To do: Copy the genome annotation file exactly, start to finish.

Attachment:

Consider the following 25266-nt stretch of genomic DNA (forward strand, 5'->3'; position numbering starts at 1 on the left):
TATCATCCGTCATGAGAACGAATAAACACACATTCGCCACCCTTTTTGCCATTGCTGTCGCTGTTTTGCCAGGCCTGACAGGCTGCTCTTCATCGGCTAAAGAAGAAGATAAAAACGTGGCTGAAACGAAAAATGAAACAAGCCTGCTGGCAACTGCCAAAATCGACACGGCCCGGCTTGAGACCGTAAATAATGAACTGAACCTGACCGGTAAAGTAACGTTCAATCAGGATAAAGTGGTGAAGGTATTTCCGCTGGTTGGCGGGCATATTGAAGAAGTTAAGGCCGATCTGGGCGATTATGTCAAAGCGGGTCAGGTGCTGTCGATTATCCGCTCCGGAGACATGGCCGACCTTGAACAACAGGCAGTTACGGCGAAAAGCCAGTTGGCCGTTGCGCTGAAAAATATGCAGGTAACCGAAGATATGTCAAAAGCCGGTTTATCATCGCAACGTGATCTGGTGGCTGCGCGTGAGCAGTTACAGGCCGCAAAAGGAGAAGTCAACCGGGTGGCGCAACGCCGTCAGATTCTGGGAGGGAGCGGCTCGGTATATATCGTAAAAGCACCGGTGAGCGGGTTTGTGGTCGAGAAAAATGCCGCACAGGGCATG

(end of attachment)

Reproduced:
Consider the following 25266-nt stretch of genomic DNA (forward strand, 5'->3'; position numbering starts at 1 on the left):
TATCATCCGTCATGAGAACGAATAAACACACATTCGCCACCCTTTTTGCCATTGCTGTCGCTGTTTTGCCAGGCCTGACAGGCTGCTCTTCATCGGCTAAAGAAGAAGATAAAAACGTGGCTGAAACGAAAAATGAAACAAGCCTGCTGGCAACTGCCAAAATCGACACGGCCCGGCTTGAGACCGTAAATAATGAACTGAACCTGACCGGTAAAGTAACGTTCAATCAGGATAAAGTGGTGAAGGTATTTCCGCTGGTTGGCGGGCATATTGAAGAAGTTAAGGCCGATCTGGGCGATTATGTCAAAGCGGGTCAGGTGCTGTCGATTATCCGCTCCGGAGACATGGCCGACCTTGAACAACAGGCAGTTACGGCGAAAAGCCAGTTGGCCGTTGCGCTGAAAAATATGCAGGTAACCGAAGATATGTCAAAAGCCGGTTTATCATCGCAACGTGATCTGGTGGCTGCGCGTGAGCAGTTACAGGCCGCAAAAGGAGAAGTCAACCGGGTGGCGCAACGCCGTCAGATTCTGGGAGGGAGCGGCTCGGTATATATCGTAAAAGCACCGGTGAGCGGGTTTGTGGTCGAGAAAAATGCCGCACAGGGCATG